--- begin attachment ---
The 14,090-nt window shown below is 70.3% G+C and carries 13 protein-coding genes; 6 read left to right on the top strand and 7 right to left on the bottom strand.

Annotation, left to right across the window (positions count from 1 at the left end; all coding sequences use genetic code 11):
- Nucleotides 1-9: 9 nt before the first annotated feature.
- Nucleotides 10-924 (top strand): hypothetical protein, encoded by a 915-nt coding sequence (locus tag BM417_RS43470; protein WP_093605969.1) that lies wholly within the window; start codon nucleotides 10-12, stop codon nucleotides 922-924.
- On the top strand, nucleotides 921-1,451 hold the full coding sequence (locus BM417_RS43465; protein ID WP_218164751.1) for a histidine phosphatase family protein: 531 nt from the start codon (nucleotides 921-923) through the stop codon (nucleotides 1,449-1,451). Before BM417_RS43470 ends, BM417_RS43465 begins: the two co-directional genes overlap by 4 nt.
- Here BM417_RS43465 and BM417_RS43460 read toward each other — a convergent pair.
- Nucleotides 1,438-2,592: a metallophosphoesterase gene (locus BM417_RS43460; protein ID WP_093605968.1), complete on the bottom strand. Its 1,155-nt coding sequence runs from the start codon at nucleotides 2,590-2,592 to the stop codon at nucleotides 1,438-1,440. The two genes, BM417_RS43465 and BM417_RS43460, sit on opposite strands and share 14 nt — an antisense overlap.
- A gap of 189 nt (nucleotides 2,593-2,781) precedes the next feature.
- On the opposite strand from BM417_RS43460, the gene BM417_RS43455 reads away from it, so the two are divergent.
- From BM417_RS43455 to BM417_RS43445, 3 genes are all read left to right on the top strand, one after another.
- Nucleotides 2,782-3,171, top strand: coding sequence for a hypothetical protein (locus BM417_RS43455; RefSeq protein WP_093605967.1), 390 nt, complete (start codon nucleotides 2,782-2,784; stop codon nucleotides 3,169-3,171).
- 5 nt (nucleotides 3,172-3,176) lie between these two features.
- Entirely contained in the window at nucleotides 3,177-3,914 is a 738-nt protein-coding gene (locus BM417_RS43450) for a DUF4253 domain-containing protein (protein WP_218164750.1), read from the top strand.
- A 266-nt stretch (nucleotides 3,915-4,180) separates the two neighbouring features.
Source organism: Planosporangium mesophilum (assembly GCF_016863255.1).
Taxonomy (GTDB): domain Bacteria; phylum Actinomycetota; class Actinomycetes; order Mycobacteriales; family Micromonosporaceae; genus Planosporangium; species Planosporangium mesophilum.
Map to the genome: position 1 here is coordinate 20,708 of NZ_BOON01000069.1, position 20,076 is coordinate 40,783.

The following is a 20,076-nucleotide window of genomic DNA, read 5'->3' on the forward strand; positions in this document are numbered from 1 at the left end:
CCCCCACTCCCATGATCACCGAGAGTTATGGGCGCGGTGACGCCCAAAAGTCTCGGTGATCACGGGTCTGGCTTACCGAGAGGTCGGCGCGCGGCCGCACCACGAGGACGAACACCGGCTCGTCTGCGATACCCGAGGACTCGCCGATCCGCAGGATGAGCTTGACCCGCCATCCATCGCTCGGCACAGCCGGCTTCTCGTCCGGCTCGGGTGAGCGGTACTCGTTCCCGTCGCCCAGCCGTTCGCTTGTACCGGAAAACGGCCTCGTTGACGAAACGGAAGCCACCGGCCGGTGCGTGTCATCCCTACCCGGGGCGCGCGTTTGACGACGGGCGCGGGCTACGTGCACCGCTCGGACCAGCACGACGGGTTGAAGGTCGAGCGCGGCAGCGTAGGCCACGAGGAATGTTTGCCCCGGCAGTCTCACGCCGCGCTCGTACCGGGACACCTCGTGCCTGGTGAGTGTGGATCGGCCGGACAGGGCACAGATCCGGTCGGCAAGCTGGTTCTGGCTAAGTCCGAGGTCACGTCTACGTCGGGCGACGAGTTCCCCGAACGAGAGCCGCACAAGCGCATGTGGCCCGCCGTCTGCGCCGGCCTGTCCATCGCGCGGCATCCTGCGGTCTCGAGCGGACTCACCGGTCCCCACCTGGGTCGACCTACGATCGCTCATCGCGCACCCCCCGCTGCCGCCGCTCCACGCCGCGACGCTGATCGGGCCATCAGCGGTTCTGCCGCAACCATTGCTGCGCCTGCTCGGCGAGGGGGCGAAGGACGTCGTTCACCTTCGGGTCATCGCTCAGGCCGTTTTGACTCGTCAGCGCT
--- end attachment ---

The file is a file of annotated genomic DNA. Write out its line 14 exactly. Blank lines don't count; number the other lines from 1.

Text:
- A 266-nt stretch (nucleotides 3,915-4,180) separates the two neighbouring features.